Segesta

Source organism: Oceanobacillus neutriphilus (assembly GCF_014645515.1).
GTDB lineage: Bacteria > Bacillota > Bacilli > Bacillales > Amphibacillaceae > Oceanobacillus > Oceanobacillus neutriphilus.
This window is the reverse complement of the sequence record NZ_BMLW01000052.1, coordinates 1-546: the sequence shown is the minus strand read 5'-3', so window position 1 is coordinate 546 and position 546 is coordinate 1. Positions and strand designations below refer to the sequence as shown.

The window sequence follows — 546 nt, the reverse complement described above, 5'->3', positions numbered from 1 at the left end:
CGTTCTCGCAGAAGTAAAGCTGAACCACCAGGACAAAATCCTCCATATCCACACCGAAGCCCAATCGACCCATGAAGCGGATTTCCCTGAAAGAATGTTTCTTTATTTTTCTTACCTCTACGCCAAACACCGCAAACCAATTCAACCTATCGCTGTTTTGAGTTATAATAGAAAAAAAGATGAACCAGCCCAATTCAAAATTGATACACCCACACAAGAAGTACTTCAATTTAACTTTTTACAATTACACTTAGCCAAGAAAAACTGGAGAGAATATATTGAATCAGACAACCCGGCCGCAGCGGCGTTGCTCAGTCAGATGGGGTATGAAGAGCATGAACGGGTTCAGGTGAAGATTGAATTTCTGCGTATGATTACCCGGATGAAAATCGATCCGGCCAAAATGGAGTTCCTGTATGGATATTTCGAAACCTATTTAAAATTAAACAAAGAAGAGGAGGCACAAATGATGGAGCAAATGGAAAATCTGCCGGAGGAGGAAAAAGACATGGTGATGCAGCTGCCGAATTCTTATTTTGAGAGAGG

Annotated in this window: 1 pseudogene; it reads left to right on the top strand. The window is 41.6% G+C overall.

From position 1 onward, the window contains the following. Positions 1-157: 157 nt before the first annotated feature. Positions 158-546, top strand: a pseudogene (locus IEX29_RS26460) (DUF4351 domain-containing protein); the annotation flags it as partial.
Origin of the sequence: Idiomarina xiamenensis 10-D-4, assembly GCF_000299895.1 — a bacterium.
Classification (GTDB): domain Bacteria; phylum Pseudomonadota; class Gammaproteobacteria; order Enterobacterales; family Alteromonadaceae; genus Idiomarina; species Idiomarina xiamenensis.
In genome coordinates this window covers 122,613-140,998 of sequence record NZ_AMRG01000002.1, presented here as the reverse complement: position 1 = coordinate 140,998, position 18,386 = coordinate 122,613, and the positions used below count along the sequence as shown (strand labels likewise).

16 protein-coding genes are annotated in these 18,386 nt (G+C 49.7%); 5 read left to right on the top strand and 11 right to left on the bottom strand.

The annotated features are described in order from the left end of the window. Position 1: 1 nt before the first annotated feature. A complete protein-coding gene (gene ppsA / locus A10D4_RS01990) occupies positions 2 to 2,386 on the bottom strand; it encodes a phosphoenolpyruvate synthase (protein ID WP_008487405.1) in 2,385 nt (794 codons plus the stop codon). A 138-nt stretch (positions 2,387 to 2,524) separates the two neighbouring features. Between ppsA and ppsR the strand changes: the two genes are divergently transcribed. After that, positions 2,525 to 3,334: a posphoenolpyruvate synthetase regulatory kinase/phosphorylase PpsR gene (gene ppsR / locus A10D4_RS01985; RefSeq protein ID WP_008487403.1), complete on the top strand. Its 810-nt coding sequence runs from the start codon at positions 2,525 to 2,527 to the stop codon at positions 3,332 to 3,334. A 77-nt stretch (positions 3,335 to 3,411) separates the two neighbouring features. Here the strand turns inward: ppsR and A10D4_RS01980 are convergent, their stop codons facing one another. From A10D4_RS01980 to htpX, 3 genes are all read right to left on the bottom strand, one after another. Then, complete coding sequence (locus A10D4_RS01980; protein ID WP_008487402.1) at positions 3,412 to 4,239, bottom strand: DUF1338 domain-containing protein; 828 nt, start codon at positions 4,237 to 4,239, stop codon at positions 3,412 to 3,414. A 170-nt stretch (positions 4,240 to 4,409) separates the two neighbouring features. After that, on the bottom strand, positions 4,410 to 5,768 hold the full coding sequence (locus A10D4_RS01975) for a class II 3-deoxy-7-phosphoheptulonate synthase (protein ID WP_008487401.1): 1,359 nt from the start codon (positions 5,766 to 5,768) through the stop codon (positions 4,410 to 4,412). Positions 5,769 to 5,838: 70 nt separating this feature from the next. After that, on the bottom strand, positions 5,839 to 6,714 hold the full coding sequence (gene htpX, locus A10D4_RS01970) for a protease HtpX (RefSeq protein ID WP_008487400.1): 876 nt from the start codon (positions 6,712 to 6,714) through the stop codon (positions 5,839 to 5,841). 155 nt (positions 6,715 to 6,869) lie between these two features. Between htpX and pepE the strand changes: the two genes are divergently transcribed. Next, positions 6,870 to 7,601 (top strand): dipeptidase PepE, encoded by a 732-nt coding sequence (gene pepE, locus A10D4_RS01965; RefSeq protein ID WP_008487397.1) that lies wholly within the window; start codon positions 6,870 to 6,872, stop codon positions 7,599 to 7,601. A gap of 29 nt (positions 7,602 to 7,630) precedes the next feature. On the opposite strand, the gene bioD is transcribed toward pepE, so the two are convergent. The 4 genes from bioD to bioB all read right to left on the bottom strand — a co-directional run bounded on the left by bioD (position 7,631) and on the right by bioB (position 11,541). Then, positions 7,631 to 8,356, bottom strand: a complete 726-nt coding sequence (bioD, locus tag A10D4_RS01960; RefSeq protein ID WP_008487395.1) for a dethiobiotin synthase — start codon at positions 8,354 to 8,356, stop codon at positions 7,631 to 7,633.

The town was founded in the pre-Hellenic age by the Elimi, a population of uncertain origin, probably oriental. It soon took on major importance, both economically and because of its strategic position between the Punic towns on the northern and western coasts. It was the eternal enemy of Selinunte, against which in 409 B.C. it called for the help of the Carthaginians, who razed Selinunte to the ground. The destruction of Selinunte marked once and for all the entry of Segesta into the Punic orbit, but this had no influence on the customs of the people that, on the contrary, became more and more Hellenistic. Under the Romans, the town was well treated, thanks to a blood relationship supposed to exist between the two peoples, but nevertheless it declined, and its name was quite forgotten. So far little of it has been excavated, though diggings have already brought to light the first vestiges of the ancient dwellings. Two monuments have also been brought to light: the theatre and the temple. The former, founded in the fifth century at the top of Monte Barbaro, in a very picturesque position, was rebuilt in the Hellenistic age and now has the look dating from that period. The pit has a diameter of 63 m. and is well preserved, while of the stage there only remain the lower structures. The theatre is used for international performances specially poetry, reading, ballet and ancient tragedies. The temple is probably the main building of a suburban shrine which is still unexplored. Also built in the fifth century, it is a six column per row peripteral building. It is unfinished; the grooves were not made in the columns, and there is no trace of a roof and a cell. The temple looms up solitary on a hill in a very charming position, and it is one of the most perfect and best preserved examples of Doric art.